It can be hard to notice symptoms of depression in ourselves. Our loved ones may notice a difference in our behavior before we do. If a friend, family member, or close co-worker tells you that you’re acting differently, take a moment to consider what they are saying. Of course, these conversations can be tough and hurt our feelings but, most of the time, people are reaching out because they care about you and want to help. Hearing a phrase like, “Are you okay? You’ve been acting differently lately and I’m worried about you,” may empower you to take a closer look at how you’ve been feeling and evaluate your mental health. And support from those you trust can help you find the courage to seek help.
If you feel down but no one has said anything, ask someone you’re close to if they’ve seen any noticeable changes in your behavior or mood. It is possible they may have seen a change but felt too uncomfortable to say anything.
Depression and its symptoms can affect your relationships over time. Increased mood swings, one symptom of depression, can strain your relationships with friends, family members, spouses, and partners. While you react to the effects of depression, those around you will react to you. If you are constantly angry, it can lead to more fights and hurt feelings. If you begin to notice your behavior is negatively affecting relationships, it may be a sign it is time to reach out for help.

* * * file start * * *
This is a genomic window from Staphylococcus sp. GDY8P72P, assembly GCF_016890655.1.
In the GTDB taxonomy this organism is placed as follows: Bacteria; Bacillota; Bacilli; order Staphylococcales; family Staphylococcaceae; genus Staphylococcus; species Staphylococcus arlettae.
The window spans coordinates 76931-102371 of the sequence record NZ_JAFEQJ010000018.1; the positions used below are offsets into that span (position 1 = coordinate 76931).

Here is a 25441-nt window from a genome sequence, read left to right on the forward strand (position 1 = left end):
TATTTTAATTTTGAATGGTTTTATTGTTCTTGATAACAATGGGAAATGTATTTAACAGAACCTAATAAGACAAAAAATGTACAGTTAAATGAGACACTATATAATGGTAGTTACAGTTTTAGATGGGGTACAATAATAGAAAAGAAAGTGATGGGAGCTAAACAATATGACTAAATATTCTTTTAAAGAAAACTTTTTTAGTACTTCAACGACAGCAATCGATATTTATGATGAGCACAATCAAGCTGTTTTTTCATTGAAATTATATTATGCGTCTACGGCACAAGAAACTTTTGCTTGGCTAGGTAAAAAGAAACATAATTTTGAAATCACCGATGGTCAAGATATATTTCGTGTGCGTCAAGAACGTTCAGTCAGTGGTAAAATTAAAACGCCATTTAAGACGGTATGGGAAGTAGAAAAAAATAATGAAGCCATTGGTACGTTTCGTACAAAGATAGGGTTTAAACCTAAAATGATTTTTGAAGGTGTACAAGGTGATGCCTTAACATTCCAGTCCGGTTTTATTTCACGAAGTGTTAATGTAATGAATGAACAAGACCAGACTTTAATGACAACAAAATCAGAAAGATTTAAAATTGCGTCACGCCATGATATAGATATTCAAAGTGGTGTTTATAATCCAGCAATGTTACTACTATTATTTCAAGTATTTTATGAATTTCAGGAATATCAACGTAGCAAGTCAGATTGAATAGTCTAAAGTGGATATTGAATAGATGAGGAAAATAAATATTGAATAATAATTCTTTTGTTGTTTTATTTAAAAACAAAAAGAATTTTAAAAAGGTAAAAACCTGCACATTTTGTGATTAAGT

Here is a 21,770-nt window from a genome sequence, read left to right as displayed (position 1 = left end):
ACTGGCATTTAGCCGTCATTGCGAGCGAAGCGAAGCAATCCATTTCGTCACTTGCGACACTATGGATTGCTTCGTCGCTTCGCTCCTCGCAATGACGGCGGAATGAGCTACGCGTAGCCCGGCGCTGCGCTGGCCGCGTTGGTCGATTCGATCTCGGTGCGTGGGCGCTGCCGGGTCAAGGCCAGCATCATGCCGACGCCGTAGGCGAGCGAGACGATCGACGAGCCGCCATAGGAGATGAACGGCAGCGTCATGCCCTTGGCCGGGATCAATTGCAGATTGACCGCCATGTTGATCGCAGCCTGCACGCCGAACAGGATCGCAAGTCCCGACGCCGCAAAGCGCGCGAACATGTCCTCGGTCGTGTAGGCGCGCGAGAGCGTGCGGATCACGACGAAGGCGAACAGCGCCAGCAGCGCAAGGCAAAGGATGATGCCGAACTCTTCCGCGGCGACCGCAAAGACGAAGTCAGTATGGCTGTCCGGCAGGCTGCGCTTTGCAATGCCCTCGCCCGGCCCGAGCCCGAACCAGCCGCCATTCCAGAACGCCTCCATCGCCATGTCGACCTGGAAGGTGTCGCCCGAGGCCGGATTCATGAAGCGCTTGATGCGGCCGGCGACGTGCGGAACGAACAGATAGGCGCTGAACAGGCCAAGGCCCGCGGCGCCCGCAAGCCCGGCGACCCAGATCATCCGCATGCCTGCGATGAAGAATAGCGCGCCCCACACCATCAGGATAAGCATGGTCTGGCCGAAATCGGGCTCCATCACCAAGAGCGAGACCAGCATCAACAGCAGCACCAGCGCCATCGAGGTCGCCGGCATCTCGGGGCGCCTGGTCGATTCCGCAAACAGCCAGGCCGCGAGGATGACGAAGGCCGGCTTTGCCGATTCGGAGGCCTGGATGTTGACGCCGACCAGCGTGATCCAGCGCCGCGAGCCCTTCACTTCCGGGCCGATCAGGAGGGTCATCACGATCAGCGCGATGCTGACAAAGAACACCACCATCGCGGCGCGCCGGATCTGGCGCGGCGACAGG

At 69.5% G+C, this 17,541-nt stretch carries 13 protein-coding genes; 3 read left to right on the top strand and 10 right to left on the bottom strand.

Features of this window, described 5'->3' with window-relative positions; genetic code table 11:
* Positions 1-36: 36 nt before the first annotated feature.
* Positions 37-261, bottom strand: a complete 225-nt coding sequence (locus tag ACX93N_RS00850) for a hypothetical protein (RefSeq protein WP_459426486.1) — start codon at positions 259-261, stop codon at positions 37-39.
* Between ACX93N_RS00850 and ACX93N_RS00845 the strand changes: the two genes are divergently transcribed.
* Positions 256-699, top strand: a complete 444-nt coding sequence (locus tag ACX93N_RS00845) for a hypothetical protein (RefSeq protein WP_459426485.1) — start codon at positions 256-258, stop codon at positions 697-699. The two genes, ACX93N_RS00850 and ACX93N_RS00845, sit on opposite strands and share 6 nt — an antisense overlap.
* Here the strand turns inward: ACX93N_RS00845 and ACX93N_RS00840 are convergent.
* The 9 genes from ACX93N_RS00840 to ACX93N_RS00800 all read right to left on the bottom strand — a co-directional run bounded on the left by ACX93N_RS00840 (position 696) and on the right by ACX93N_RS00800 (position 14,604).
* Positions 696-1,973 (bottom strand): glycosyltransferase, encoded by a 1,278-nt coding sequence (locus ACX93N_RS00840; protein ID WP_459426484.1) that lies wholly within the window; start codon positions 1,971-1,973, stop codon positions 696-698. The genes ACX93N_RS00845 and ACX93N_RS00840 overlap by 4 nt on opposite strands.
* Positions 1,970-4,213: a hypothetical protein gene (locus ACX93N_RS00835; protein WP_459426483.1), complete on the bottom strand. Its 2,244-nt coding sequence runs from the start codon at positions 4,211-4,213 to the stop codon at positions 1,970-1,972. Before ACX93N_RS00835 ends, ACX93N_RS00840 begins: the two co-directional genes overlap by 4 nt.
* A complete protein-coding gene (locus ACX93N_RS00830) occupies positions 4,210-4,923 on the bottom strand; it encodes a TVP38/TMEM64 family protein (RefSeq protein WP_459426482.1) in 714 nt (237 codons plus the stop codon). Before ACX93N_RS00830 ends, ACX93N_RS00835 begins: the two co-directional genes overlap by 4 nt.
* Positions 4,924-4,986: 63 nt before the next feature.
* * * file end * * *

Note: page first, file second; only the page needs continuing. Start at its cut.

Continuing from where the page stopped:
Signs of Depression in the Workplace
Depression can negatively affect your energy and ability to concentrate. In a job setting, these symptoms can make it much harder to do your job. Depression often causes the individual to have a hard time completing tasks at work due to decreased motivation and difficulty focusing on the task at hand. If you sense your mental health is prohibiting you from reaching your potential at work, contact a mental health professional.
What Types of Treatment are Available for Depression?